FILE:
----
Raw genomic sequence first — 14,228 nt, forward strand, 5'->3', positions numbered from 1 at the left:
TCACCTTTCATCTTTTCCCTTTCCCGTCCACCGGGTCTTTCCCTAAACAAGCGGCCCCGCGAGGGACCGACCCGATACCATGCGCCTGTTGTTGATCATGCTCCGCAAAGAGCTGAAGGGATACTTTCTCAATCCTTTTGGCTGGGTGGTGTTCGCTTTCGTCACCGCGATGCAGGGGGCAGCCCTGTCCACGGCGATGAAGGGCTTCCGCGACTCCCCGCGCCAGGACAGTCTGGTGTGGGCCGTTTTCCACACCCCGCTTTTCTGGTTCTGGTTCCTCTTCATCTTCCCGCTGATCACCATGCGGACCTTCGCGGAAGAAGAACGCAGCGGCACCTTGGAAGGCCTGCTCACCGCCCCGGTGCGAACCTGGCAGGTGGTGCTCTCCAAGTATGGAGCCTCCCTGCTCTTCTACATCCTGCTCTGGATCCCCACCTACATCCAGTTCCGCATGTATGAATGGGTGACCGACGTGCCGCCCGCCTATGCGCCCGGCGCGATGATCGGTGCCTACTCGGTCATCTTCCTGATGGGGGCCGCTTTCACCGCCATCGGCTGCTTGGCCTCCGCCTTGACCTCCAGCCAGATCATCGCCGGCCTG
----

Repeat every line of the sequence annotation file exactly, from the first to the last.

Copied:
Raw genomic sequence first — 14,228 nt, forward strand, 5'->3', positions numbered from 1 at the left:
TCACCTTTCATCTTTTCCCTTTCCCGTCCACCGGGTCTTTCCCTAAACAAGCGGCCCCGCGAGGGACCGACCCGATACCATGCGCCTGTTGTTGATCATGCTCCGCAAAGAGCTGAAGGGATACTTTCTCAATCCTTTTGGCTGGGTGGTGTTCGCTTTCGTCACCGCGATGCAGGGGGCAGCCCTGTCCACGGCGATGAAGGGCTTCCGCGACTCCCCGCGCCAGGACAGTCTGGTGTGGGCCGTTTTCCACACCCCGCTTTTCTGGTTCTGGTTCCTCTTCATCTTCCCGCTGATCACCATGCGGACCTTCGCGGAAGAAGAACGCAGCGGCACCTTGGAAGGCCTGCTCACCGCCCCGGTGCGAACCTGGCAGGTGGTGCTCTCCAAGTATGGAGCCTCCCTGCTCTTCTACATCCTGCTCTGGATCCCCACCTACATCCAGTTCCGCATGTATGAATGGGTGACCGACGTGCCGCCCGCCTATGCGCCCGGCGCGATGATCGGTGCCTACTCGGTCATCTTCCTGATGGGGGCCGCTTTCACCGCCATCGGCTGCTTGGCCTCCGCCTTGACCTCCAGCCAGATCATCGCCGGCCTG